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Italian Lore, Gods, Demigods, Heroes, Symbols, and Other Famous Mythological Characters
AlpanAn Etruscan god or goddess of the underworld. Called Alpan, Alpanu, Alpanu, Alpnu, Alpnu, Alp(a)nu or Alp(a)nu.
Ariosto, Luduvico(1477-1533). A poet who wrote stories of Charlemagne's paladins, including Orlando Furioso. Also called Ariosto, Luduvico.
AritimiA goddess of the hunt. Occasionally called Aritimi, Greek Artemis, Greek Artemis, Aspalis, Bast, Bendis, Delia, Diana, Dzewana, Garbh Ogh, Roman Diana, Roman Diana, Abnoba, Arduinna, Artemis, Delia, Devana, Dilwica, Dziewona or Zana.
BegoeAn Etruscan goddess of prophecy. In some lore, occasionally referred to as Begoe, Bergoia, Bergoia, Beroe, Beroe, Vecu, Vecu, Vegoia, Vegoia, Roman Egeria or Roman Egeria.
Boiardo, Matteo Maria(1434-1494). A Count of Scandia. He was an Italian poet who wrote stories of Charlemagne's paladins, including the poem Orlando Inamorata. On occassion, known as Boiardo, Matteo Maria.
Cagliostro, Alexandro diread more »
CasturThe Etruscan version of Castor. Brother of Pultuce. Castor and Pollux later merged with the Tindaridae. On occassion, called Castur.
Deliaread more »
Due TristaniA 16th C. Story about the children of Tristram and Isolde. In some references, identified as Due Tristani.
Falernusread more »
ForsA goddess of chance. Occasionally identified as Fors, Fors Fortuna, Fors Fortuna, Greek Tyche, Greek Tyche, Ardokhsha, Fortuna, Nortia, Roman Fortuna, Roman Fortuna or Tyche.
FuflunsAn Etruscan wine-god. At times, referred to as Fufluns, Phuphlans, Phuphlans, Greek Dionysus, Greek Dionysus, Dusara, Liber, Orotalt, Osiris, Rudra, Salmaat or Zagreus.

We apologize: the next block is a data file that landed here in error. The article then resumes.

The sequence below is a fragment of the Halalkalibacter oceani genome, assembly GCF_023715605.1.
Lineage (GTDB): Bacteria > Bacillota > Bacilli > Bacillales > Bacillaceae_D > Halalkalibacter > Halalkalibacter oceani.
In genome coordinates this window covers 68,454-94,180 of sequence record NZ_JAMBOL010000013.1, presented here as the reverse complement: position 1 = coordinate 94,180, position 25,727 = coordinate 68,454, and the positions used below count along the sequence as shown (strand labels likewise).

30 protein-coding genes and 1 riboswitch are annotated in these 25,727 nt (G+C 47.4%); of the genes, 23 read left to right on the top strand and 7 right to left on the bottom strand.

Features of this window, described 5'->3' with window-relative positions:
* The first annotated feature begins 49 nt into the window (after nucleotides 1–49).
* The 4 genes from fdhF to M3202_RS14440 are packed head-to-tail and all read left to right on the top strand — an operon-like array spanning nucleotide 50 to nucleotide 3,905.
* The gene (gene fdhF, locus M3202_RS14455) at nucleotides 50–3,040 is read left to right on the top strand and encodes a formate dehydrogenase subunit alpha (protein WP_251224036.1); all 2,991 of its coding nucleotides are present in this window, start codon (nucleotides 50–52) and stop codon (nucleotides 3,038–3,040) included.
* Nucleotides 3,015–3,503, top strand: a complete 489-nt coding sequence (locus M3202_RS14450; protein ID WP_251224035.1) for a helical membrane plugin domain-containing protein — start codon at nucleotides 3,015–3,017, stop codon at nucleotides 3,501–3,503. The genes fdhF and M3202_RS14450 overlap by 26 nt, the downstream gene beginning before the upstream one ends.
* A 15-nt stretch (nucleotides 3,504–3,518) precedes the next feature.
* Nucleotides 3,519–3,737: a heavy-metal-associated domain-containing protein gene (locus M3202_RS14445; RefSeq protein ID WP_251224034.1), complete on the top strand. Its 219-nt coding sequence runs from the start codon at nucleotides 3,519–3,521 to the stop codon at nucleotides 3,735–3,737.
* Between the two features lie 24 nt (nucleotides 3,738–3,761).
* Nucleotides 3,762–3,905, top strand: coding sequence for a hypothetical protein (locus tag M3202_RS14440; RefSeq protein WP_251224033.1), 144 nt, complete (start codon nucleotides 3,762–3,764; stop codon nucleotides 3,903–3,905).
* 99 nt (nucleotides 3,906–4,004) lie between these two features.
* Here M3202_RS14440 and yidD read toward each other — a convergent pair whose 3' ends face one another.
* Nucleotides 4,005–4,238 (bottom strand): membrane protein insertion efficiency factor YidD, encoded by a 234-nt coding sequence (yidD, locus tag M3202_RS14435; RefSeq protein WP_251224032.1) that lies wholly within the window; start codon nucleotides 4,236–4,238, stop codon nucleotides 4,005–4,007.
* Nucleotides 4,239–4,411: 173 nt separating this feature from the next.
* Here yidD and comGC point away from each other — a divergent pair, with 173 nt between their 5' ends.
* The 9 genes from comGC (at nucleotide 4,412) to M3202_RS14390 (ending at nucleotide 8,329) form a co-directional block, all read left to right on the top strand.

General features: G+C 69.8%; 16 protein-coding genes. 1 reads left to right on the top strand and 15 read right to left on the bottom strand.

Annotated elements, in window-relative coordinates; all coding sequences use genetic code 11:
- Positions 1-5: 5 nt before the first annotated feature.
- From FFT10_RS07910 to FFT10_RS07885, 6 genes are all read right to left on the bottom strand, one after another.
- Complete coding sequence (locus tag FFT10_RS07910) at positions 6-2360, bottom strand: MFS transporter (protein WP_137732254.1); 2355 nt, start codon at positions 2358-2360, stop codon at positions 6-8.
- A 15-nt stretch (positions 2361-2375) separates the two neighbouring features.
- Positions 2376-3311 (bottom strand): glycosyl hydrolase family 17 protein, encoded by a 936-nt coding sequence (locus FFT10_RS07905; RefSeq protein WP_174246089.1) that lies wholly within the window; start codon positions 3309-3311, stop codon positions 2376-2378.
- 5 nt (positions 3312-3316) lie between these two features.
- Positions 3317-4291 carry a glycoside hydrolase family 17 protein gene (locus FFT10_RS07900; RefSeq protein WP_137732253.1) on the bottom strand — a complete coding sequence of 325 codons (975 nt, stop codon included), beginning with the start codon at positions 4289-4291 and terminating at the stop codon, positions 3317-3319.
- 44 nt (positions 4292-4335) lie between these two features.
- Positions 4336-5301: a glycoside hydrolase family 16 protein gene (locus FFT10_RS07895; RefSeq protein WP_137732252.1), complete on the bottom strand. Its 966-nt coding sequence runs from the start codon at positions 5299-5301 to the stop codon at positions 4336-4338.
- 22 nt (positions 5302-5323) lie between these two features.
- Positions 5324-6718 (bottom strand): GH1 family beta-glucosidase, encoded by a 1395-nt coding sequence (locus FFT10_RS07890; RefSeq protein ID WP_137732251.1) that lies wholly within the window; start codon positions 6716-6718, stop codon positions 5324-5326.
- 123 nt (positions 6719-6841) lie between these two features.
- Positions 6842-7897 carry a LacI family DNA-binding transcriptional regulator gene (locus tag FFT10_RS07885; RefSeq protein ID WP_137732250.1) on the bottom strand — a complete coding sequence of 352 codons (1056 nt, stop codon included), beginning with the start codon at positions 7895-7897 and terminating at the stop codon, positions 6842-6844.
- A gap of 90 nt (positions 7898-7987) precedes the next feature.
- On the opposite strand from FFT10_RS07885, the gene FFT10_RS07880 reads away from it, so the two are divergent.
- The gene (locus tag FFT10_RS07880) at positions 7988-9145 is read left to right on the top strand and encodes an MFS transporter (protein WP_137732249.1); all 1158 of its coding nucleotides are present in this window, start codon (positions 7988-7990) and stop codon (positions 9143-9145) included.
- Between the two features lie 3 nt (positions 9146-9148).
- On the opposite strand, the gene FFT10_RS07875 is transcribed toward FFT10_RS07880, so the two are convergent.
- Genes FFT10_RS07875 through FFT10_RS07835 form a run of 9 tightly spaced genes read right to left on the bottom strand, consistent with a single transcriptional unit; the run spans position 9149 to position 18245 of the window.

GinevraA bride trapped on her wedding-night. Playing a game, she inadvertently got locked in a chest. Her skeleton was found a year later. Sometimes called Ginevra, Guinevere, Guinevere, Geneura, Genievre, Ginevra, Guanhamara, Guanhuvara, Guenever, Guenhuvara, Guenevere, Gwennere, Gwynhwfar, Guanamara, Genevra, Guenever(e), Guinever, Gvenour, Gwennere, Wenhaver, French Gilan(e)ier, Welsh Gwen(h)wyfar or Gwenh(w)yvar.
haruspexAn Etruscan diviner of future events. At times, called haruspex, haruspices, haruspices, plurharuspices or plurharuspices.
jettaturaThe evil eye: one who brings bad. Luck. At times, identified as jettatura, Magia, Magia, malocchio, malocchio, evil eye, Corsican ordin, Corsican ordin, magia or magia.
KerresAn early mother-goddess. On occassion, referred to as Kerres, Roman Ceres, Roman Ceres or Demeter.
lucumoA prince-priest. Also commonly referred to as lucumo, Tarquinius Priscus, Tarquinius Priscus, Lucius Tarquinius, Lucumo or Tarquin.
MagiaMagic: enchantment: the evil eye. Occasionally identified as Magia, jettatura, jettatura, malocchio, Corsican ordin or magia.
MenrfaA goddess of dawn and dusk, goddess of wisdom. Sometimes called Menrfa, Menrva, Menrva, Athena, Greek Athena, Greek Athena, Isis, Minerva, Neith, Sirl, Tauret, Thoueris, Ushas, Roman Minerva, Roman Minerva or Britannia.
NethunsAn Etruscan water-god. Also referred to as Nethuns, Roman Neptune, Roman Neptune or Poseidon.
NortiaAn Etruscan goddess of fortune. Sometimes referred to as Nortia, Nursia, Nursia, Nurtia, Nurtia, Nurti, Nurti, Greek Tyche, Greek Tyche, Ardokhsha, Fors, Fortuna, Roman Fortuna, Roman Fortuna or Tyche.
Phlegyasread more »
Pisa, Rusticiano daA 13th C. Writer who compiled. Arthurian legends. Also identified as Pisa, Rusticiano da.
Quirinusread more »
SancusA Sabine god of marriage and oaths. In some accounts, referred to as Sancus, Semo Sancus, Semo Sancus, Semo, Greek Zeus Pistios, Greek Zeus Pistios, Fidius, Roman Fidius, Roman Fidius or Zeus Pistios.
Shrouded GodsA group of gods of higher rank. Than the Senators of the Gods or the Penates of the Thunderer. Occasionally called Shrouded Gods.
Storia del MerlinoA 14th C. Italian life of Merlin. Also commonly referred to as Storia del Merlino.
Tasso, TorquatoAn Italian poet. He wrote about the exploits of Charlemagne and his paladins, including the book Jerusalem Delivered. Occasionally known as Tasso, Torquato, (1544-95) or (1544-95).
Tristano PanciatochianoA 14th C. Version of the Tristram and Isolde story in Italian. Occasionally referred to as Tristano Panciatochiano.
Tristano RiccardianoA 13th C. Version of the Tristram and Isolde story in Italian. In some accounts, referred to as Tristano Riccardiano.
TyrrhenusSon of Atys. He was said to have emigrated from Lydia during a famine and is regarded as the founder of the Etruscans. Also referred to as Tyrrhenus.